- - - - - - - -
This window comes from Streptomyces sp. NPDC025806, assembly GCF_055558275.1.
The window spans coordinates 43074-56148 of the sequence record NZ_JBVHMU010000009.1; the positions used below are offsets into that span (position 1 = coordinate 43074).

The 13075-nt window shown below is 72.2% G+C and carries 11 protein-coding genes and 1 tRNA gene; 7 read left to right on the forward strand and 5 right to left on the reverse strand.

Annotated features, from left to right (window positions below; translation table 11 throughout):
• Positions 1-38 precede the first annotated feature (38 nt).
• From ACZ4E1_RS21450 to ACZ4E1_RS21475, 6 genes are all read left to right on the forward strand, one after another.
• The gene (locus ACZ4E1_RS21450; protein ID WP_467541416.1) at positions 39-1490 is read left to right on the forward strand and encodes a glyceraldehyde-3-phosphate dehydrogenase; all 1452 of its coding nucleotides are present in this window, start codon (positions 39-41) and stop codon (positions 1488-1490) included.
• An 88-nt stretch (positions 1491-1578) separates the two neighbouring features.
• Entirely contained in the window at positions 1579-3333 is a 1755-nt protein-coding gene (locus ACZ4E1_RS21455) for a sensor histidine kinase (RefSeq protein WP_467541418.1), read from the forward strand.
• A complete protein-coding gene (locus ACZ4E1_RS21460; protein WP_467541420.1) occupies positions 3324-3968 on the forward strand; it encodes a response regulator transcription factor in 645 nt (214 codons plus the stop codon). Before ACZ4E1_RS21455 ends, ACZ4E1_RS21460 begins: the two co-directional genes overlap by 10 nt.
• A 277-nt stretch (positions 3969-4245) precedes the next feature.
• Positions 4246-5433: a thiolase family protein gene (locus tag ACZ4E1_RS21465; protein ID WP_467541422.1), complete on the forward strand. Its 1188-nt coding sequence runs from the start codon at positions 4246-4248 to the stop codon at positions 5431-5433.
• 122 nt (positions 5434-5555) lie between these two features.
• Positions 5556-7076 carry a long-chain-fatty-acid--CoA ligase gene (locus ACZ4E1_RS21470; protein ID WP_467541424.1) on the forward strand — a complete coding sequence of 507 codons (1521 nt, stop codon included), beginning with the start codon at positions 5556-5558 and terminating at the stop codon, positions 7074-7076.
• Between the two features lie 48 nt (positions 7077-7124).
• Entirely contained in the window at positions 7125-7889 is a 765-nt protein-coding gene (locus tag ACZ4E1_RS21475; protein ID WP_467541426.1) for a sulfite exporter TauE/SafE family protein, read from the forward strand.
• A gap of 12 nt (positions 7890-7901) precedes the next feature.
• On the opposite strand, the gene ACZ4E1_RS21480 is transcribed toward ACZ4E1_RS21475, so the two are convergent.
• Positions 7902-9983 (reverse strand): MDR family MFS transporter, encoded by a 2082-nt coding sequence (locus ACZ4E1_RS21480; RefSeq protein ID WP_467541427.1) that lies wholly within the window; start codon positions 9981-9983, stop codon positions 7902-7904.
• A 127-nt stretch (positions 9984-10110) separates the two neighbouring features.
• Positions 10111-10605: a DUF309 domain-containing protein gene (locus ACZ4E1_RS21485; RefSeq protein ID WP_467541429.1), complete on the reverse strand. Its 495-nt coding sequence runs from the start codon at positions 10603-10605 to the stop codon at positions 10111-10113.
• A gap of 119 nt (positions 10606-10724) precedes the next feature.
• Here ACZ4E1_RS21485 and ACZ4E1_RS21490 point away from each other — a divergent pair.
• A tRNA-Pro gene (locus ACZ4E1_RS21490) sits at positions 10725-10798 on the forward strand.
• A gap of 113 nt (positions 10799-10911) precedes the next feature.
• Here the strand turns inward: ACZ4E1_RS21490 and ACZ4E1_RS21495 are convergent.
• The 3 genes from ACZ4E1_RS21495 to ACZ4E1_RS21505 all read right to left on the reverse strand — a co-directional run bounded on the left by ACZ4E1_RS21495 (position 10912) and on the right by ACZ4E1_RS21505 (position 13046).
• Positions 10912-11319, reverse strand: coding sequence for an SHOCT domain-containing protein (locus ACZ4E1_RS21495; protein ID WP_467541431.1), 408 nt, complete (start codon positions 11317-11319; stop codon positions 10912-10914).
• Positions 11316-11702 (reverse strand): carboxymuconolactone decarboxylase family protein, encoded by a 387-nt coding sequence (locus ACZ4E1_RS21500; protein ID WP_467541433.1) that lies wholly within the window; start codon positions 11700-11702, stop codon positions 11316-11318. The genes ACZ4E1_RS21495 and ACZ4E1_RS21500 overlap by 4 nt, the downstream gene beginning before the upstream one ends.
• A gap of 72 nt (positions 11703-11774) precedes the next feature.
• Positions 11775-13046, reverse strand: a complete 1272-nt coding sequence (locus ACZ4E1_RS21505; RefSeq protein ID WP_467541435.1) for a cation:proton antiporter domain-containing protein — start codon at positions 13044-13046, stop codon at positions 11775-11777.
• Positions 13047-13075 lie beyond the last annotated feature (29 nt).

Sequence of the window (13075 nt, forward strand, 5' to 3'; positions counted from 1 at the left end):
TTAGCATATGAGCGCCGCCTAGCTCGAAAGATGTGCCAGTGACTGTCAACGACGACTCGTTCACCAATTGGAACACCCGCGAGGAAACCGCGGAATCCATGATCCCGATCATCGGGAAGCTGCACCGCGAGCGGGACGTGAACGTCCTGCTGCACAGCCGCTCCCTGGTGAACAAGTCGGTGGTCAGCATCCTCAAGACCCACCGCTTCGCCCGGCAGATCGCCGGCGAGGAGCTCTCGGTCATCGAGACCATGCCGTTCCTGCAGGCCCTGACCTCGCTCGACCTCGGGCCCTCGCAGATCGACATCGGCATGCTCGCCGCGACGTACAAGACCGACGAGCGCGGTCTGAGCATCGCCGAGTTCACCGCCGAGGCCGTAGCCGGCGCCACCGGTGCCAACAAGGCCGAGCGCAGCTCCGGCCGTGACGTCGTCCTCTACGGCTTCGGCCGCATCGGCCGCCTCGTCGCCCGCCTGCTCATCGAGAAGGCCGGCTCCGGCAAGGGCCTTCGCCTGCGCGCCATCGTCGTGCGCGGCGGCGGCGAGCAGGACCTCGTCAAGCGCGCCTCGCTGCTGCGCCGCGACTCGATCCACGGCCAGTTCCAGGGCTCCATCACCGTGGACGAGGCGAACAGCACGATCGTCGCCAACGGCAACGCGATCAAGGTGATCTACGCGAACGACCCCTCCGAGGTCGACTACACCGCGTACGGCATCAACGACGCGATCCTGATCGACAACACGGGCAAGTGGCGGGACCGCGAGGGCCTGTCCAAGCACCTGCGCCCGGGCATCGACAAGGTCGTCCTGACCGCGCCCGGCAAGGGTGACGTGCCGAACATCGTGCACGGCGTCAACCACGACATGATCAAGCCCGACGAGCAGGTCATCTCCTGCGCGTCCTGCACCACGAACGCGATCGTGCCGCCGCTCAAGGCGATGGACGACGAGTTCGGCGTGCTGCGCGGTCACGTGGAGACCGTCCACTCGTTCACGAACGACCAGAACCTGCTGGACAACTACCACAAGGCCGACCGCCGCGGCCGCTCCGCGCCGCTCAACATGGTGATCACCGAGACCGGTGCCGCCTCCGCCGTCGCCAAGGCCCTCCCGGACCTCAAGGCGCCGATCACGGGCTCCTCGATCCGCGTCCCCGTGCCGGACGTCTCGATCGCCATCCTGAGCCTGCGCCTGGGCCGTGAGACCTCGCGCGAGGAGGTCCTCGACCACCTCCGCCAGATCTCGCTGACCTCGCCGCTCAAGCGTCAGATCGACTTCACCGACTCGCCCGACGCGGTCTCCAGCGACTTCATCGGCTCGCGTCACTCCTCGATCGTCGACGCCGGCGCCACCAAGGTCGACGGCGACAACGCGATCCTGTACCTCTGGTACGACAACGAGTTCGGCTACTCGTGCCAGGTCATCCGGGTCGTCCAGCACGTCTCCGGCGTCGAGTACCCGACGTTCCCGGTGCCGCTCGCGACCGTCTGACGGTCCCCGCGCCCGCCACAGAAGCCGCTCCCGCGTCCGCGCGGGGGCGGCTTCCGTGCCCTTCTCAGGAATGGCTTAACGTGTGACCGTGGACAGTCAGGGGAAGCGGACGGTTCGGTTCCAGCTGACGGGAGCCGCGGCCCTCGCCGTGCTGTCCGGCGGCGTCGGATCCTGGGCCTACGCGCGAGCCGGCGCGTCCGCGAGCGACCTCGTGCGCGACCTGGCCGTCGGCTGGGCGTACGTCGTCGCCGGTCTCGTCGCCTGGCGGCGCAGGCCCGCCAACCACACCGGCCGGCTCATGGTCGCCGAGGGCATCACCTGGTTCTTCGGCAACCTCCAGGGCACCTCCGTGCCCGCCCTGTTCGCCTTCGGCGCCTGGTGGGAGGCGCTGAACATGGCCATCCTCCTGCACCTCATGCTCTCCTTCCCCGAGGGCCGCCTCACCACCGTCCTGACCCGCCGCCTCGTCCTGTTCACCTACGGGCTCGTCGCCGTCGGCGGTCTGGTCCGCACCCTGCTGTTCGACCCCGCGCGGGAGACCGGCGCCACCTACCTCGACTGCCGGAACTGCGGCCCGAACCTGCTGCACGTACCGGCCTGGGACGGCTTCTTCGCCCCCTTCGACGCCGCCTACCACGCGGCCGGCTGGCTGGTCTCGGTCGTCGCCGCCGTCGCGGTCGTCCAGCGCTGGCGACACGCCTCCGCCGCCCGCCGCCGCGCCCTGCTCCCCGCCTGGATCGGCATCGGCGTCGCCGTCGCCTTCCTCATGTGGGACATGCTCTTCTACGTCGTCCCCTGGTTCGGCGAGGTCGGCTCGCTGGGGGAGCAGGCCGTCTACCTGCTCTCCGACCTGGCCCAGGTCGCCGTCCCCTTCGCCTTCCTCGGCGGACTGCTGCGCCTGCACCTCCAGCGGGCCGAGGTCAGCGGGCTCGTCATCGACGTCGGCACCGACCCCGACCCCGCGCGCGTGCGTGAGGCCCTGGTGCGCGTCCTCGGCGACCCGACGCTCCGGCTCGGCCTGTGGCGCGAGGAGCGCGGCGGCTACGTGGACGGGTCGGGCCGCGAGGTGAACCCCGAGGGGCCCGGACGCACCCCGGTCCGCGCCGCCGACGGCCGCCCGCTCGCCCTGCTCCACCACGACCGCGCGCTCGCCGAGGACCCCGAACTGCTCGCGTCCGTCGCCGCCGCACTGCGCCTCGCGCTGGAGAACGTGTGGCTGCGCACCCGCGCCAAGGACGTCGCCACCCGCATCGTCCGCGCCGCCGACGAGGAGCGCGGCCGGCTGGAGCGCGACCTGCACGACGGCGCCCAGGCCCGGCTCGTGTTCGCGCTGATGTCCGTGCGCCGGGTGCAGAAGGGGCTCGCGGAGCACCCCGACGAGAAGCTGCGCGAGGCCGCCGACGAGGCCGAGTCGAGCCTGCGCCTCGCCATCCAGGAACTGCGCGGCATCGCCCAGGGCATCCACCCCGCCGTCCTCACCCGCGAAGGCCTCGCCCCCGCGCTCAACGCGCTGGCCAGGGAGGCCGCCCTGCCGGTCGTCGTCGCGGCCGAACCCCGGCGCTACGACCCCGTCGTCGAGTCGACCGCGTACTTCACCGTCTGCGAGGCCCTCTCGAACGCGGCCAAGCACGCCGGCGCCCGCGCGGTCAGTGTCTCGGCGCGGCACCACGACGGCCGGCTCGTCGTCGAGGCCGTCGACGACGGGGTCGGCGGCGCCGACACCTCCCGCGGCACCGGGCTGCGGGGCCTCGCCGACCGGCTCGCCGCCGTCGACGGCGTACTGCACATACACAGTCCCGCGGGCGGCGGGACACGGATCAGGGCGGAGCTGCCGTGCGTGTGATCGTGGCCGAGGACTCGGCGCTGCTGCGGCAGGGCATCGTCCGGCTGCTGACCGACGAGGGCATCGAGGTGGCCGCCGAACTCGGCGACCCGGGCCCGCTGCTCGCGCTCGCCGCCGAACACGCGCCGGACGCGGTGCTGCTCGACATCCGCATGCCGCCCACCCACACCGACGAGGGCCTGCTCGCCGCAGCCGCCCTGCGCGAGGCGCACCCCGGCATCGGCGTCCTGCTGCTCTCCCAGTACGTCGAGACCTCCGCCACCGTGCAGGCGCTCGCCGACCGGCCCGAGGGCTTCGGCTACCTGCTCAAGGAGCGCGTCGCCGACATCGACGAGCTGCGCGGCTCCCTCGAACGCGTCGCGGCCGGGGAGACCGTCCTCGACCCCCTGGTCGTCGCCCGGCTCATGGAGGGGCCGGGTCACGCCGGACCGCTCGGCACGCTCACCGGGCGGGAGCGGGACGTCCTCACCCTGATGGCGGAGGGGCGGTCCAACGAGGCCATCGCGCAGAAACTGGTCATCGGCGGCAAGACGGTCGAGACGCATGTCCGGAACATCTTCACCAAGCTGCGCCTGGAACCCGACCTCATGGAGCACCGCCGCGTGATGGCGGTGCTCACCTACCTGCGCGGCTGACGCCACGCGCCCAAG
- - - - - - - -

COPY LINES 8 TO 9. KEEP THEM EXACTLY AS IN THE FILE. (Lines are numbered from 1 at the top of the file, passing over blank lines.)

• An 88-nt stretch (positions 1491-1578) separates the two neighbouring features.
• Entirely contained in the window at positions 1579-3333 is a 1755-nt protein-coding gene (locus ACZ4E1_RS21455) for a sensor histidine kinase (RefSeq protein WP_467541418.1), read from the forward strand.